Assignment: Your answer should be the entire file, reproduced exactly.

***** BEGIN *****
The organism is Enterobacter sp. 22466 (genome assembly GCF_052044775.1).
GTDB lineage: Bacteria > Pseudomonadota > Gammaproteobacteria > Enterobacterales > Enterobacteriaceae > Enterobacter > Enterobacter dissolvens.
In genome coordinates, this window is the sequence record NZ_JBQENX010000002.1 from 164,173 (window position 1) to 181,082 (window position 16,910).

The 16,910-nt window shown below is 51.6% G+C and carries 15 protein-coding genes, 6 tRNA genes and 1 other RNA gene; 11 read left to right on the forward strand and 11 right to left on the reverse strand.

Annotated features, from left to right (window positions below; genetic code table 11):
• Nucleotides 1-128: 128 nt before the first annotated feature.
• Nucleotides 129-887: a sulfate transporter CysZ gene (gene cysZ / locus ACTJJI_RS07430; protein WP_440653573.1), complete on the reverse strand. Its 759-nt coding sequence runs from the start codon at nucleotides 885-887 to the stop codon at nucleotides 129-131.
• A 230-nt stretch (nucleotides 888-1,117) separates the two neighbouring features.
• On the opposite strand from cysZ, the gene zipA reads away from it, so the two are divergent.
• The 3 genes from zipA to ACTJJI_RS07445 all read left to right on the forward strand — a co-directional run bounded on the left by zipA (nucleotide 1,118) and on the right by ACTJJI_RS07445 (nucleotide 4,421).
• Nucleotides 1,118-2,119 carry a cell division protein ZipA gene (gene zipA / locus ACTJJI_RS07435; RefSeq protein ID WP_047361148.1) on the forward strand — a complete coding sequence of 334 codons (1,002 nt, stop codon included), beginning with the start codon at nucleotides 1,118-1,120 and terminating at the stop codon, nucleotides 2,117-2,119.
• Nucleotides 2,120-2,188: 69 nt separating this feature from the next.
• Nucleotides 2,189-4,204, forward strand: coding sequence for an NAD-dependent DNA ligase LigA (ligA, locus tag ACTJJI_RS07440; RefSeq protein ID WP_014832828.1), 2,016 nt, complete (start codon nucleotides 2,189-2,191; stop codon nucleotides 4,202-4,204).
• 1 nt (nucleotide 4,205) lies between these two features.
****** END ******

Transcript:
The organism is Enterobacter sp. 22466 (genome assembly GCF_052044775.1).
GTDB lineage: Bacteria > Pseudomonadota > Gammaproteobacteria > Enterobacterales > Enterobacteriaceae > Enterobacter > Enterobacter dissolvens.
In genome coordinates, this window is the sequence record NZ_JBQENX010000002.1 from 164,173 (window position 1) to 181,082 (window position 16,910).

The 16,910-nt window shown below is 51.6% G+C and carries 15 protein-coding genes, 6 tRNA genes and 1 other RNA gene; 11 read left to right on the forward strand and 11 right to left on the reverse strand.

Annotated features, from left to right (window positions below; genetic code table 11):
• Nucleotides 1-128: 128 nt before the first annotated feature.
• Nucleotides 129-887: a sulfate transporter CysZ gene (gene cysZ / locus ACTJJI_RS07430; protein WP_440653573.1), complete on the reverse strand. Its 759-nt coding sequence runs from the start codon at nucleotides 885-887 to the stop codon at nucleotides 129-131.
• A 230-nt stretch (nucleotides 888-1,117) separates the two neighbouring features.
• On the opposite strand from cysZ, the gene zipA reads away from it, so the two are divergent.
• The 3 genes from zipA to ACTJJI_RS07445 all read left to right on the forward strand — a co-directional run bounded on the left by zipA (nucleotide 1,118) and on the right by ACTJJI_RS07445 (nucleotide 4,421).
• Nucleotides 1,118-2,119 carry a cell division protein ZipA gene (gene zipA / locus ACTJJI_RS07435; RefSeq protein ID WP_047361148.1) on the forward strand — a complete coding sequence of 334 codons (1,002 nt, stop codon included), beginning with the start codon at nucleotides 1,118-1,120 and terminating at the stop codon, nucleotides 2,117-2,119.
• Nucleotides 2,120-2,188: 69 nt separating this feature from the next.
• Nucleotides 2,189-4,204, forward strand: coding sequence for an NAD-dependent DNA ligase LigA (ligA, locus tag ACTJJI_RS07440; RefSeq protein ID WP_014832828.1), 2,016 nt, complete (start codon nucleotides 2,189-2,191; stop codon nucleotides 4,202-4,204).
• 1 nt (nucleotide 4,205) lies between these two features.